It is far from certain that the Home Secretary has acted lawfully. It is obviously vital to establish that he has. This can only properly be done at a fair independent hearing at which the legal and factual arguments for and against are fully and competently presented. The Home Office will not spare any expense in instructing counsel to fight its corner (Theresa May was a fan of instructing multiple QCs for single cases to try to give herself an advantage). Equality of arms, another basic principle of the rule of law, requires that the citizen, Shamima Begum, be competently represented. As she is currently unable to pay for her own lawyers, lying destitute in a Syrian refugee camp, she will need to rely upon legal aid. Without legal aid, the case will not be properly argued; indeed, as she is currently banned from entering the country, without representation it will not be argued at all.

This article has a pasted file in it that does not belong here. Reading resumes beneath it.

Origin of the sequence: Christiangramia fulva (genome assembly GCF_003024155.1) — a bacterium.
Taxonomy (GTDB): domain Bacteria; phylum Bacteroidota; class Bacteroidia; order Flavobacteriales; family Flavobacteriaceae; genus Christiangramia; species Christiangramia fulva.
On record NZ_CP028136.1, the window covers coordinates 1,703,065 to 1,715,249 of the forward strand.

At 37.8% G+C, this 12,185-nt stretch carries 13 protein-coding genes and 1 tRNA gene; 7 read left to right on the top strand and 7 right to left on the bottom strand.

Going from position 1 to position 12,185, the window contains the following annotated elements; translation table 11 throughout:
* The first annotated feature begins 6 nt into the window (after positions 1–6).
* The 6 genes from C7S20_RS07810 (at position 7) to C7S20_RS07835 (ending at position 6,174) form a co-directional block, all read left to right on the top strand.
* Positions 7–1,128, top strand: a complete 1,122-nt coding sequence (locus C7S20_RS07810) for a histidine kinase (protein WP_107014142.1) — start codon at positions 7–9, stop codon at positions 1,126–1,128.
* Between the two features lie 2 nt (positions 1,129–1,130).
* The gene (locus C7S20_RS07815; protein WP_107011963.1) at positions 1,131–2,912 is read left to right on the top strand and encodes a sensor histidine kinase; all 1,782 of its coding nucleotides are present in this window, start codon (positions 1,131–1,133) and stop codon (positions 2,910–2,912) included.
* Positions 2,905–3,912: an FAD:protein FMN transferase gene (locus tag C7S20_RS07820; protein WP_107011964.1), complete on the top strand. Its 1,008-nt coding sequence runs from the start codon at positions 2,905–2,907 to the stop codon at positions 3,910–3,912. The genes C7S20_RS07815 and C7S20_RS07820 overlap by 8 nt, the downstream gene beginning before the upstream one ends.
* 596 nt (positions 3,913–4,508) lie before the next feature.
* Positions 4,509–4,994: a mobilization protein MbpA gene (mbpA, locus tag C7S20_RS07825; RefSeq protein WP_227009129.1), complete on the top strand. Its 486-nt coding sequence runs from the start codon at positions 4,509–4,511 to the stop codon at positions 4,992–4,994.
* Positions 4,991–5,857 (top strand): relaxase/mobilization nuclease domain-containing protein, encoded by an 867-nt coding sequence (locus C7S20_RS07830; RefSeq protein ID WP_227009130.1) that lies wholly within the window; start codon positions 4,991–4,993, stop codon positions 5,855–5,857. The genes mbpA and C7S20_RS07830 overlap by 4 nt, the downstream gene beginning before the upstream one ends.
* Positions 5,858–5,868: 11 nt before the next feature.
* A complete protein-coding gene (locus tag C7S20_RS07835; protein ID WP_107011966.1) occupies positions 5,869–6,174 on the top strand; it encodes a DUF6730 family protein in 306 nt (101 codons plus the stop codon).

The benefits of the case being argued and a judgment being given flow not only to Shamima Begum, but to all of us. This is not merely a private matter of concern to her; all of us live under the law, and all of us need to know that our government is acting lawfully. Moreover, there will be many more cases of this type over the coming years. This decision could ultimately set a precedent, making clear the circumstances in which the government can revoke British citizenship from British-born citizens. Such a precedent is of value to all of us. Because while today, it’s Sajid Javid making a decision affecting Shamima Begum, tomorrow it could be a different Home Secretary making a decision affecting you, or someone you love. And while you may not care what happens to Shamima Begum, you will sure as heck want the law to be fairly applied to you. And this is the point about the law: it doesn’t exist in a vacuum. A decision affecting one of us affects us all. We all have a shared interest in ensuring that the law works as it should. As Lord Reed said in a famous Supreme Court decision: